Thea Philips was a soprano (real name: Dorothy Jane Phillips with the more usual double-L in the surname). She emigrated to Australia in 1934 where she sang in revues and shows and later opera and then worked teaching singing as her own performing career declined. Tom Bailey is not the same Tom Bailey who was to find fame in the 1980s as a member of The Thompson Twins and it turns out his real name was Tom Barrett but I've been able to find out nothing else about him. He does, however, get the reverse side all to himself as he sings Rose Marie.

The eight inch record did not come in its own sleeve unfortunately. But it did come in a sleeve I didn't have. I don't have any records from the Dominion label either so have found this one on the Internet. I wish I did have this one though.

When Niccolo Plays the Piccolo has Piccolo Pete on the B side. Piccolo Pete was one of a whole series of performers in a (I assume) fictional orchestra and each member of the orchestra had their own song. There was Goopy Gear on piano and Gimball played the cymbal... There's probably more. I have a recording of the Bert Ambrose Orchestra called Gimball Hits The Cymbal where "...Goopy Gear plays the piano by ear, but Goopy Gear can't play by ear 'till Gimball hits the cymbal!" Similarly "...Piccolo Pete can't tweet-tweet-tweet 'till Gimball hits the cymbal!"

Friday, 23 October 2015

Film Review, January 1977 Issue

Every now and then, the photos going through my scanner have been already featured on here or are of subjects recently covered. Such is my meagre excuse for the odd week of silence.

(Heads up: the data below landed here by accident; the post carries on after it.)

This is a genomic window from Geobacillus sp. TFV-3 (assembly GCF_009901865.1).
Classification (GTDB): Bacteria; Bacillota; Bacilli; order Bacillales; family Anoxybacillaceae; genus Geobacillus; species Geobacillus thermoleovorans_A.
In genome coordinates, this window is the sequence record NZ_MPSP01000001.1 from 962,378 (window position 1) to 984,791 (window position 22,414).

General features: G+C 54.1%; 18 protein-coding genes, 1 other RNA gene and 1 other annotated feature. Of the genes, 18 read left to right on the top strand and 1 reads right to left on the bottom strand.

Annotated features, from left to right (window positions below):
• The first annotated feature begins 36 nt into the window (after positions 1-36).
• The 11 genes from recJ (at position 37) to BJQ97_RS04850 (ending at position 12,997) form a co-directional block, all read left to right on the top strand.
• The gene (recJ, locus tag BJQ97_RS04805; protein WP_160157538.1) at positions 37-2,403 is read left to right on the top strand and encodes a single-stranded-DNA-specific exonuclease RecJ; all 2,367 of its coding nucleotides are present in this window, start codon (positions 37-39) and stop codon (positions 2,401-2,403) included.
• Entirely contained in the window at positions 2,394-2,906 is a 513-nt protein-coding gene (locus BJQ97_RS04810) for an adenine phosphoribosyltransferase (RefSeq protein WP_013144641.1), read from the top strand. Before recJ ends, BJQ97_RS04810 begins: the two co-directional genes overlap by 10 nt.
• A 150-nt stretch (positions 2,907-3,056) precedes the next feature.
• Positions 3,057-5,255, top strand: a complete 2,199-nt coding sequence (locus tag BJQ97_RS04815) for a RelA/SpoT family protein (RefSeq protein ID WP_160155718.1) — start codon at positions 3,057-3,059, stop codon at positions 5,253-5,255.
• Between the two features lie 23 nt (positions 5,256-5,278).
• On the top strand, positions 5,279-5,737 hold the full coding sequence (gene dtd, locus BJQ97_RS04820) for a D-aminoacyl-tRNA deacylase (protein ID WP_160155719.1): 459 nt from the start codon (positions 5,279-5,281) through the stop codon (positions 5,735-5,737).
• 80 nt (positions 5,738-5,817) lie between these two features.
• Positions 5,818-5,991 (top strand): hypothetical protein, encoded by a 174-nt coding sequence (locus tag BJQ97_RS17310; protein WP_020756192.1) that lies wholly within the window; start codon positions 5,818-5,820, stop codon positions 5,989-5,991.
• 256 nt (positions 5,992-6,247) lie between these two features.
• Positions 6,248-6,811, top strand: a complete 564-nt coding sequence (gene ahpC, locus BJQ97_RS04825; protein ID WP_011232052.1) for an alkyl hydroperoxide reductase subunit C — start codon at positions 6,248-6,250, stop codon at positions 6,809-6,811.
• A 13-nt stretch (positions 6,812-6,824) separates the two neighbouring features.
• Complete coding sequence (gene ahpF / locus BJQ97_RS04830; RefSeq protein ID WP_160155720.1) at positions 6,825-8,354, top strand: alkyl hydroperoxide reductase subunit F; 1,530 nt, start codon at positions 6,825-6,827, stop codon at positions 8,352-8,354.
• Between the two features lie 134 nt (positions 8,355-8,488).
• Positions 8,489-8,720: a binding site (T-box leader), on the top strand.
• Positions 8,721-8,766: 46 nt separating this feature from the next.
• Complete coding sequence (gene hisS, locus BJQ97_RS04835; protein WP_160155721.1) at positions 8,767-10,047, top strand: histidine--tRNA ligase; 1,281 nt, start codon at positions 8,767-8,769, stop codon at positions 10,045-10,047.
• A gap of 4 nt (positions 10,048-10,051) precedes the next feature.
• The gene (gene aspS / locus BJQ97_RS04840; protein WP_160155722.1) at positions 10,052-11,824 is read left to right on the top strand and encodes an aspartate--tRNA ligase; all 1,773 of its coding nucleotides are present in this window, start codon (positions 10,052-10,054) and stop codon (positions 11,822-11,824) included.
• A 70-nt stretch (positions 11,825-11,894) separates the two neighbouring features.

And occasionally even I get bored of trawling through my own photos and am then moved to do something different like play ancient records of bands only remembered by the few or - as very recently - I'll climb up into the attic and retrieve something I've not seen in years.

In the days before mobile phones when you actually watched a film in the dark, we were regular cinema goers. I used to collect the monthly magazine Film Review which until the 1970s had been published under the name of one of the top cinema chains as ABC Film Review. For some reason in 1977 instead of just throwing them away once I'd read them, I kept them. And bound them. I have a run of four years from 1977 to 1980 where only one issue is missing. January 1978 to be precise. Yep, that would be the issue devoted to the very first Star Wars film... But we will perhaps come to that in a few articles time!

Just for now, let's wallow a little in the first of my 47 (grrr!) issues: January 1977. It cost 15 pence - my God, I must have been made of money! Peter Sellers is featured on the front cover in the guise of bumbling French detective, Inspector Clouseau. The film featuring him is The Pink Panther Strikes Back, the third film in the Pink Panther franchise.

It remains to my mind the most hilarious of them all and featured Burt Kwouk as the hapless servant Cato, Herbert Lom as the ex-Chief Inspector driven to madness by Clouseau and a stunning turn by the glamorous Lesley-Anne Down as a Russian spy, trying her best (my God, it would have worked on me!) to seduce Clouseau. She cut so seductive a figure that she was a serious contender for the part of that year's Bond film, The Spy Who Loved Me, but in the end it went to Barbara Bach in her pre-Ringo's missus days. I'm not sure whether she missed out simply because she was busy at the time, but it's not important enough to go googling to find out. She did have a superb career to come both in the cinema and landing a long-term starring part in USA TV series The Bold and The Beautiful. Beautiful she certainly was and is and she only missed out on being born on the same day as me by two days and from being my next door neighbour as a child by just over 250 miles... Shame...